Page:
Sixty years ago a few men decided to make their tiny community a safer place to live and formed what is now Naramata Fire Rescue.
From its’ humble, single-truck beginnings and a crew of dedicated volunteers with little or no training, the department now responds to almost any emergency from fires to first medical response and marine rescue.
However as much as the department has grown in resources and manpower, since taking over as chief in 2013,Tony Trovao has urged his firefighters to go back to their roots when it comes to community service.
“We’ve changed the mindset here we’re looking at the old customer satisfaction aspect of it doing the extras because people around them (victims) are going through it too,” said Trovao who, after nearly two decades is the longest serving member.
“I tell them (crews) that every call we go to, we treat them like our family.”
On Saturday, June 20 from 10 a.m. to 2 p.m. the community will have an opportunity to celebrate the 60th anniversary of the department with a special open house.
Trovao remembers hearing one story about the first fire truck not being good at climbing hills so the volunteers would leave it parked on a hillside in somebody’s orchard.
“That’s where it stayed until they needed it and everyone knew where the keys were and away they’d go,” he said. “So they would be going downhill to the fire and there wouldn’t be as much of a rush getting back.”
Naramata Fire Rescue is now what the chief describes as a “full-service” department much like the larger urban stations.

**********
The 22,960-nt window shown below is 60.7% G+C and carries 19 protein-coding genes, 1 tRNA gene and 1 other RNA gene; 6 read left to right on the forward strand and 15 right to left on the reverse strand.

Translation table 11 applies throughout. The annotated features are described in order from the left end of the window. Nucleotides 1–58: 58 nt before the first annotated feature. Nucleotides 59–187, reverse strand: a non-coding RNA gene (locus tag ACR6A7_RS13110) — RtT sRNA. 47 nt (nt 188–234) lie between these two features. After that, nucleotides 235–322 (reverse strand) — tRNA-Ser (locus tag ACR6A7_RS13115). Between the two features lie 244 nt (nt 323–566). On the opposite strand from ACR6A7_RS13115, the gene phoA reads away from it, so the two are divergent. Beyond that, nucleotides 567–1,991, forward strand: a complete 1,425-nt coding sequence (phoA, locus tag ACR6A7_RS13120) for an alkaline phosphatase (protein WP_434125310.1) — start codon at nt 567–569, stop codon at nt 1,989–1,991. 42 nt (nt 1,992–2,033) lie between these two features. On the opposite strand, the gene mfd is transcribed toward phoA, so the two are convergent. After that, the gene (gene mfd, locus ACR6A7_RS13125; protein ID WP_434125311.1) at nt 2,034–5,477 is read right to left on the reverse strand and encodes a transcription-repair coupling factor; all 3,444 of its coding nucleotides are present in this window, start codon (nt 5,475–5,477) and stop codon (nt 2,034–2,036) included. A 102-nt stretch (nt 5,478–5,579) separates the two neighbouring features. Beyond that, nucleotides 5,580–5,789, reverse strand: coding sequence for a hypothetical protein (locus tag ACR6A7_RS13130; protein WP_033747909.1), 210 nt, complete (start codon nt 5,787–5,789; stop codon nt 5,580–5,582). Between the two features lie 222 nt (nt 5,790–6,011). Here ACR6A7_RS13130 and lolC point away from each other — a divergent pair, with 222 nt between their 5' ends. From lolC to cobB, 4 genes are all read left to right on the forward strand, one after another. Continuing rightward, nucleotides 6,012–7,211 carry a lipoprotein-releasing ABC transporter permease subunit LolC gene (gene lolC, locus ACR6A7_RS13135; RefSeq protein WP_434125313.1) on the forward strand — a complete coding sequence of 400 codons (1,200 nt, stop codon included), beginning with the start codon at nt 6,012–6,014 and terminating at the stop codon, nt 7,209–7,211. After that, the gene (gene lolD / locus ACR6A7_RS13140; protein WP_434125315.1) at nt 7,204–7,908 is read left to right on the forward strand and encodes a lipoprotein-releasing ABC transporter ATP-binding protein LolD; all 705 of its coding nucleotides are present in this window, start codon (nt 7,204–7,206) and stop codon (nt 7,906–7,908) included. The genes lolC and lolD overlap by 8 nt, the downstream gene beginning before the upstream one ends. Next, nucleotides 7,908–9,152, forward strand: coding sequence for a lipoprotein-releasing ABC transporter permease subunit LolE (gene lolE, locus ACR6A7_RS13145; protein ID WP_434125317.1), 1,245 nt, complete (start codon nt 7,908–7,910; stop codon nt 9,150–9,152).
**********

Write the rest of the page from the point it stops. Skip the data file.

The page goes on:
Apparatus include an engine, a tender, a mini pumper, a 21-foot rescue boat, 4 X 4 medical unit and two pickup trucks.
There are also possible plans to expand service to the area known as Indian Rock which is nine kilometres north of Naramata.
“We’ve just got an amazing group of people who by their very nature just want to help people. They also have a passion for the firefighting bit of it, so we have a good mix,” said Trovao.
“Like the Plexus fire, as soon we got back to the hall we had someone grab one of our fire boots a said let’s donate some money and we came up with a pretty nice figure. When you’ve just spent nine hours at a fire scene and you have a kitty started with a couple hundreds bucks in it right off he bat that’s petty good.
“So with the 60-year anniversary we’re acknowledging the people who started this and we’re maintaining what’s here and we’re trying to make it better and we’re trying to move it forward for the next few generations.”